While continuing to adapt high profile media franchises, such as The Walking Dead and the upcoming Game of Thrones, Telltale Games has also found time to bring their episodic adventure game formula to Gearbox’s Borderlands.
Challenging players to get rich or die trying on Pandora offers plenty of familiar sites for seasoned vault hunters, while also extending a friendly invitation to those not familiar with the landscape – where homicidal villains torn from the aesthetic desperation of Mad Max clash with the corporate suits of Hyperion, a company so devoid of conscious that they make the Alien franchises’ Weyland-Yutani corporation look like a fluffy kitten in comparison.
After the heavier subject matter of previous Telltale releases, Tales from the Borderlands offers a chance to embrace the lunacy born of that mix of interests, and Zero Sum suggests that Telltale is all in for having plenty of fun within this chaotic world.
Zero Sum puts players in the shoes of two characters, dividing the play between both as they recount the story that brought them together – all while imprisoned by a mysterious figure. Players will begin as Rhys, a Hyperion employee looking to climb the corporate ladder, and switch over to Fiona, a con-artist trying to survive with her sister on Pandora.
Said play searches for a balance between a well established choice and consequence system seen in previous Telltale releases and quick time prompts that fuel the flow of action sequences. Character interactions will lead to a series of decisions that leave an impression on unfolding events and fellow characters, while action sequences may erupt as a result of decisions, but more often than not, find the means to continually interrupt the familiar dialogue driven formula.
The choices players will make don’t feel quite as severe as with previous Telltale releases, hardly as consistently gut wrenching as those played out in The Walking Dead. While there are a few key moments where a decision will obviously carry some significance, everyone around you is so crazed and deadly it doesn’t seem to matter all that much, at least not in this initial episode.
While this could change dramatically in further episodes, the choices here often find the means to open the door to moments of ludicrous eccentricity – choosing the weapons loadout for a robot to unleash on bandits isn’t heavy on the conscious, but it sure is a recipe for fun.
There are a couple of wonderful moments where either character is given license to embellish the story being told with choices on how they describe what happened next. And there’s a delightful back and forth in the way the initial setup unfolds, where both stories cross paths and sometimes step on one another – where you can witness decisions already made from a second point of view that also brings its own flourishes to events.
The writing here is consistently strong, finding a wealth of humour in the lunacy going on all around Pandora as Telltale finds the means to make us laugh here as much as they made us shed tears with other recent releases.
The “he said” / “she said” narrative feeds this humor, but moreover, the pacing of this story is a quick and snaking affair that raises the stakes to a finale that leaves you taking a breath, not from the exhaustion of choice, but from a ride that challenges you to simply hang on. This writing is aided by a well established voice cast, wherein my favorite treat was discovering Patrick Warburton’s familiar voice serving as the slimy executive that sets the chain of events into motion.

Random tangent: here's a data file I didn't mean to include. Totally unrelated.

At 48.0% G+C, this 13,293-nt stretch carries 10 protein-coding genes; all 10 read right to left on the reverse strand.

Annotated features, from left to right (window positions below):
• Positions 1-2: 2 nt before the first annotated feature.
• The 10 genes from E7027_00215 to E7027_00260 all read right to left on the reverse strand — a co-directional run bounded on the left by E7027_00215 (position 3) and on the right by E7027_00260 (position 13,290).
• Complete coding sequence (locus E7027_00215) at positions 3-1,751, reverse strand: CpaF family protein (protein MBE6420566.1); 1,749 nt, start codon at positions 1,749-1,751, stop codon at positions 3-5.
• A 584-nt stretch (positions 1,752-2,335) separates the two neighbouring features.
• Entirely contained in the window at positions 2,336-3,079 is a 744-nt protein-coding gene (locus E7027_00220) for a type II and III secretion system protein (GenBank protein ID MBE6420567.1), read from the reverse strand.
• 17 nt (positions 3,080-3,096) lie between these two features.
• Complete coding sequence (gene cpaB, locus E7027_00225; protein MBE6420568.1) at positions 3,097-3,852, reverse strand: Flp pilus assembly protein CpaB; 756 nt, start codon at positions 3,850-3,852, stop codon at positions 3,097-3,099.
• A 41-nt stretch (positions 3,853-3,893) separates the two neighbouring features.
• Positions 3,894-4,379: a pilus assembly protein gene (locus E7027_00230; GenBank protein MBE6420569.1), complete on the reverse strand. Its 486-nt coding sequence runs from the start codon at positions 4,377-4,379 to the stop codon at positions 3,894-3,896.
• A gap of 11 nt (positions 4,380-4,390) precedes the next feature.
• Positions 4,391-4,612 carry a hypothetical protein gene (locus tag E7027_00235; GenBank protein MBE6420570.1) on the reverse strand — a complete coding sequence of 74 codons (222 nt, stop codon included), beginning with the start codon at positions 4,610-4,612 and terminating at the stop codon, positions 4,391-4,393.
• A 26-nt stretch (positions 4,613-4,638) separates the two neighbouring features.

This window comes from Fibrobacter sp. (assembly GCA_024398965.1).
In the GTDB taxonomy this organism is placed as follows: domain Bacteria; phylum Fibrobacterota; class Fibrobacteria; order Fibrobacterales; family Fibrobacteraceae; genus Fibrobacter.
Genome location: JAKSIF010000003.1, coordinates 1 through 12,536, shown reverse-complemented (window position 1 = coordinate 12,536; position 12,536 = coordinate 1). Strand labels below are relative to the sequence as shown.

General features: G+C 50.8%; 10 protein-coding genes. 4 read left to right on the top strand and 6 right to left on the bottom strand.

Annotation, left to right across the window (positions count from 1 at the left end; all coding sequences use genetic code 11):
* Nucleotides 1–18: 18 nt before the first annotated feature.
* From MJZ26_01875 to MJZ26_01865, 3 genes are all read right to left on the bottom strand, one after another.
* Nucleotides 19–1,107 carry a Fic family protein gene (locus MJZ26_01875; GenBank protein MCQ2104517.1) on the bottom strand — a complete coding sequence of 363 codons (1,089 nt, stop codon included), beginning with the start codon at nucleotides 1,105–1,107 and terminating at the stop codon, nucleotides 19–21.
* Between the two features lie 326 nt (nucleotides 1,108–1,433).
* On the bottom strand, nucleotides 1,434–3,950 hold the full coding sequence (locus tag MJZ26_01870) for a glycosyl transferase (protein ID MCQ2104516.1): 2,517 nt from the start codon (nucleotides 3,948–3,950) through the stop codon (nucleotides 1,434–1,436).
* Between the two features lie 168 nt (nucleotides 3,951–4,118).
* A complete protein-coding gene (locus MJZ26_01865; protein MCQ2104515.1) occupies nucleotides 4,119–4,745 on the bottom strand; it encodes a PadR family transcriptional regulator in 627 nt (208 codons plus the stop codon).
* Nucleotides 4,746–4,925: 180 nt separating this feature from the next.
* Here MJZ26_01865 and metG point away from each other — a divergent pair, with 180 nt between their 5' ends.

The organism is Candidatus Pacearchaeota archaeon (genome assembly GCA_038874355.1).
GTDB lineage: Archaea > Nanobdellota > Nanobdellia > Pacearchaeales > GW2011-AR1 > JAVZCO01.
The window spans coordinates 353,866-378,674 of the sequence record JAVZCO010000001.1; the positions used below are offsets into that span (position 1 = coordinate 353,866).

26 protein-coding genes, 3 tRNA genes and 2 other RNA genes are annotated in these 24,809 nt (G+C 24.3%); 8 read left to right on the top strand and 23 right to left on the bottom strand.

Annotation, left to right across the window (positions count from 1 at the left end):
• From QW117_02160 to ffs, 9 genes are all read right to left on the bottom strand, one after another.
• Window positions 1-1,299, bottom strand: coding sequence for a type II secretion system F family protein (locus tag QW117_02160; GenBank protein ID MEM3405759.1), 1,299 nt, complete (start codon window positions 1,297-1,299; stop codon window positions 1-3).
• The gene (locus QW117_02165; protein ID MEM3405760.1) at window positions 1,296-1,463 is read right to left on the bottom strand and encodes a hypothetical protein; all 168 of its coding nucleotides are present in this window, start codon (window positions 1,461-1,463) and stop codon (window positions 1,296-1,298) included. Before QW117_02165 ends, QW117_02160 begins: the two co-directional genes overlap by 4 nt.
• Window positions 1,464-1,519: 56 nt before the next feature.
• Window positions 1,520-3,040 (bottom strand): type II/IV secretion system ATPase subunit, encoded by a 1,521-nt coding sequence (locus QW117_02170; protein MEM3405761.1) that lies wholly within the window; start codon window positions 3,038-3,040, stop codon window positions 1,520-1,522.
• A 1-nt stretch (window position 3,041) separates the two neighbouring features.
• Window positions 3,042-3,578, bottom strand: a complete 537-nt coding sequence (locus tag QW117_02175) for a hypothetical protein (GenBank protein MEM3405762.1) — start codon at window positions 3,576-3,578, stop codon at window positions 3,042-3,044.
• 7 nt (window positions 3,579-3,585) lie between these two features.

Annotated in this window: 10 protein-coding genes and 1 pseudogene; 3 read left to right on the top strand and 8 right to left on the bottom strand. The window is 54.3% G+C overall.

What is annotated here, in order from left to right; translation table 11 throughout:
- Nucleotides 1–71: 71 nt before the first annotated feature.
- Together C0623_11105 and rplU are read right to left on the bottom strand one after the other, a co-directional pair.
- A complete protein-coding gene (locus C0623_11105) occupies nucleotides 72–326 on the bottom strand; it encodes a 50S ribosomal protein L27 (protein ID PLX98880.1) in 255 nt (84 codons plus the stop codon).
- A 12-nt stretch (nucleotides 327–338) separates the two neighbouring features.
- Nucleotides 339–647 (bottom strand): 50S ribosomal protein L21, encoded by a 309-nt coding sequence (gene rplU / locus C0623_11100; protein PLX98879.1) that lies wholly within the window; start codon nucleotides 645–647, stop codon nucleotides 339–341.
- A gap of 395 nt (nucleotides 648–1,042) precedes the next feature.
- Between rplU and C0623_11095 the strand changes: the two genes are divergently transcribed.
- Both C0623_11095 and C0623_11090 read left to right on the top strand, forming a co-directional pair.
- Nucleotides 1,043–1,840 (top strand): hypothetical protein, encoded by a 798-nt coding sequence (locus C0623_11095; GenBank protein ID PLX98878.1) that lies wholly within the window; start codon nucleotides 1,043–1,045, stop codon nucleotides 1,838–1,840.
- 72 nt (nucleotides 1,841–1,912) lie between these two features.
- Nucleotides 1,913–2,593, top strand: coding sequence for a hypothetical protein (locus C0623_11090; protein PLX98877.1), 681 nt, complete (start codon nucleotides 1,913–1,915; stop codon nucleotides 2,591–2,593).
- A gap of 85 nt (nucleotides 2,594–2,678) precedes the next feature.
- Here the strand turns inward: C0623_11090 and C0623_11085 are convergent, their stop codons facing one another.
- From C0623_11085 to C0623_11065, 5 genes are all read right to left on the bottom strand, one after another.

I don’t want to kick the ghost of Lucasarts simply because this is a Telltale release, but I was reminded of both the badassery of Full Throttle and the sharp wit found in so many of those essential early adventure titles.
Where action comes into play, button prompts can keep you off balance, not knowing if a narrative decision or a prompt might be coming, leaving you nervously hovering over all the buttons while waiting to leap into the required action. The time allowed for reaction feels more generous here though – I never missed a prompt during my first or second trip.
There’s an item and cash inventory that doesn’t really come into play here as well, with the game quite purposeful guiding you forward, so there are no head scratching puzzle moments that leave you trying to decide whether you can jam item X into socket Y. On a second playthough, I purposefully didn’t look at something that I knew would reveal a required item, and the game promptly found the means to have another character direct my attention toward it.
Everything is about the flow of events, of keeping the player in the moment and sweating over what’s coming next, though when playing as Rhys, players will be able to take advantage of his echo eye to scan various objects for more information during quieter moments, which insofar as this episode simply provides more space for humor in the descriptions.
Nailing down exactly what this comical action ride provides finds me reaching for some familiar words – that Telltale hasn’t reinvented the wheel that’s brought them this far, rather that they’ve continued to accomplish what they’ve become so well known for. At the heart of this release is a higher level of action wrapping around the weight of choice.
Telltale has embraced the madness of this world where events go sideways only to come right side up again in the blink of an eye, adapting the spirit of Borderlands with the same level of skill demonstrated with previous releases to create a promising start for a story that offers a fresh and genuine gateway to the material.
Steam (REVIEWED), PC/MAC Digital Download, Xbox One, Xbox 360, PlayStation 3, PlayStation 4, iOS
November 26, 2014
$4.99 per Episode / Season Pass $24.99 or less (varies by platform)
*A copy of this title was provided by the publisher for review